Through visits to various friends, over the years, Znojmo - on the border with Austria – has become the town of Moravia (Morava in Czech) which I know best. This year was the first time I arrived here with my family, because we this is where we chose to stay overnight after our day in Vienna (the car drive between the two destinations only takes an hour).
Of course, we also took the opportunity to discover the town - it has an over 1.000 years of history and is quite picturesque. For our children the most exciting part was a guided tour in the underground tunnels under the historical centre. They were primarily built as storerooms, but were interconnected. In troubled times they served as a retreat and could, when necessary, even be warmed up because the ovens in the underground were connected to the chimneys of the houses above. For Swedes, there is an interesting tale originating in Thirty Year’s War when the Swedish military troops swept through Bohemia and Moravia. Legend has it that the Znojmo residents took shelter in their tunnels and that the Swedish soldiers were frightened of a city where there was smoke from the chimneys although they did not see any people.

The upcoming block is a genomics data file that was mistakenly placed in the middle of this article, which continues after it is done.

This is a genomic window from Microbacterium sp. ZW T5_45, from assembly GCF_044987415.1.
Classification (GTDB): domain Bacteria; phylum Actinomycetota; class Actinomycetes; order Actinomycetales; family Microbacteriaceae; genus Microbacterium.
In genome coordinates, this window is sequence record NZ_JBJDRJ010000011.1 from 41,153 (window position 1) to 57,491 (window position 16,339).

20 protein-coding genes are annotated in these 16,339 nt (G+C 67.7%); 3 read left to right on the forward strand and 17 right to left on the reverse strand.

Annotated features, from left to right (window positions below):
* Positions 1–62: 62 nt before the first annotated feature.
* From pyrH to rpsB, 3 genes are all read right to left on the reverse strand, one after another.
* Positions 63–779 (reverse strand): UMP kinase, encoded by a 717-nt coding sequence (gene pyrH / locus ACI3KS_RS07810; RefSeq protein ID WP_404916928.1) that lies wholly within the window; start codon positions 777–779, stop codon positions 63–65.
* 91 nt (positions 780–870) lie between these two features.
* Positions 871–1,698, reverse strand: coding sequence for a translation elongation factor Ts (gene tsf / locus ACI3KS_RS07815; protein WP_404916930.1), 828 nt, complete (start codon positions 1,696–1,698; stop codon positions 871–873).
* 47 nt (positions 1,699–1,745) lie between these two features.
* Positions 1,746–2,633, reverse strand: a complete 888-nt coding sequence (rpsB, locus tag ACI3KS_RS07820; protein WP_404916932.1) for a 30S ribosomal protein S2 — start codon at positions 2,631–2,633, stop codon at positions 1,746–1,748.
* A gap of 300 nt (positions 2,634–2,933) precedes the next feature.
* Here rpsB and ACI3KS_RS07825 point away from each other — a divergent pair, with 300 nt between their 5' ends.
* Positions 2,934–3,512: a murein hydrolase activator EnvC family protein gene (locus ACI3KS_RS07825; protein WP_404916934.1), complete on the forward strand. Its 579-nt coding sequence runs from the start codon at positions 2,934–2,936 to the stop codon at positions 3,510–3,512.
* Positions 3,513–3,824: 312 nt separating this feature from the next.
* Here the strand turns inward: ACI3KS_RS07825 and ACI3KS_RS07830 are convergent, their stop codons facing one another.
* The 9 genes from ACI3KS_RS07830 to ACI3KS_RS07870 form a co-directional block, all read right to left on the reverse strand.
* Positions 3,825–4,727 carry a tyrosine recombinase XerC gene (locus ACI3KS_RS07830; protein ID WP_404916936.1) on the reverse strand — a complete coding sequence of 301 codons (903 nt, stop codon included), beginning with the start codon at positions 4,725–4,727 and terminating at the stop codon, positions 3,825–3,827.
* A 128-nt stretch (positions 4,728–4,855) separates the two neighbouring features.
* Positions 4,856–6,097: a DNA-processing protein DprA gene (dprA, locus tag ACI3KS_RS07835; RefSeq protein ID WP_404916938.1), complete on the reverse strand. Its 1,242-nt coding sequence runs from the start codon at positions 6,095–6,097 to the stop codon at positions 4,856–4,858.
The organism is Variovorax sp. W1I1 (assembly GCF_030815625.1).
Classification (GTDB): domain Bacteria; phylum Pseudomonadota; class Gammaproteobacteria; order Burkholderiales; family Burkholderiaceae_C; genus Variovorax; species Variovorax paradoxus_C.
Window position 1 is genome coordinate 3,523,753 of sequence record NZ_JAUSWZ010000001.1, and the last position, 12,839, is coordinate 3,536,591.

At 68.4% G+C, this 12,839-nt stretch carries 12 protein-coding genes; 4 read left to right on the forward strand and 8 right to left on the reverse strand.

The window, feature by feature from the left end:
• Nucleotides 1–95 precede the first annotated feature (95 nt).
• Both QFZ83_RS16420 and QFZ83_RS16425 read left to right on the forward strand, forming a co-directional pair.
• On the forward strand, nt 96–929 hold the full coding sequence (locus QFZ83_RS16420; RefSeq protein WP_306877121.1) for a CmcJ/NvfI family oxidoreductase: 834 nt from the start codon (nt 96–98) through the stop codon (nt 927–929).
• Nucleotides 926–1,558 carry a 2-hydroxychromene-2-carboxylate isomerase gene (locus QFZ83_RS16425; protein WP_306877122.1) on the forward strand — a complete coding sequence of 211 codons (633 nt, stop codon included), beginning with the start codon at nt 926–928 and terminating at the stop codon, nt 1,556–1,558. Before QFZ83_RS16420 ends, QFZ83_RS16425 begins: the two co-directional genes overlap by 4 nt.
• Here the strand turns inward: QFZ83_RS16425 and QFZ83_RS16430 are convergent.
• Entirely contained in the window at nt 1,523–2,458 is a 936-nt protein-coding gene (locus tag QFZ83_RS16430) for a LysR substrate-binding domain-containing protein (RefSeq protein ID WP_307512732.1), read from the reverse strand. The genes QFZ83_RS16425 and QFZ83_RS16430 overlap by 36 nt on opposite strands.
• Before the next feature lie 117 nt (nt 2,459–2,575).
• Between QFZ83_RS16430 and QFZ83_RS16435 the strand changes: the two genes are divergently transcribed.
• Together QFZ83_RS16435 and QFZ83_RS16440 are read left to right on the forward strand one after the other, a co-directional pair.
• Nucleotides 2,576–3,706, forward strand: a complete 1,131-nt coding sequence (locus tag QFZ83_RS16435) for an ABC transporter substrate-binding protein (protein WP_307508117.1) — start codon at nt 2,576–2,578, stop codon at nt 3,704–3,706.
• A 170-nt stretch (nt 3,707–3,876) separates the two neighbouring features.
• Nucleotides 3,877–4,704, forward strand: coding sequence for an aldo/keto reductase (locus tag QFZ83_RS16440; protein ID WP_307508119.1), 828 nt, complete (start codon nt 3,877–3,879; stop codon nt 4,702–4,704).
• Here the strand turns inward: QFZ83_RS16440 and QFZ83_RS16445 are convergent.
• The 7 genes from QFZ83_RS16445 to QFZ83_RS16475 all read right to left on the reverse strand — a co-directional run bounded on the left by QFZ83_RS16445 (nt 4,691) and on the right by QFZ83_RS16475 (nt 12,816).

Znojmo is the Czech Republic's first and foremost wine town, known especially for its white wine. Therefore we rounded off our day here with a wine tasting in the small village of Nový Šaldorf.
As a detour from Znojmo, we went also to Telč - a UNESCO World Cultural Heritage site thanks to its 17th century square, lined with Renaissance and Baroque houses with characteristic vaults.
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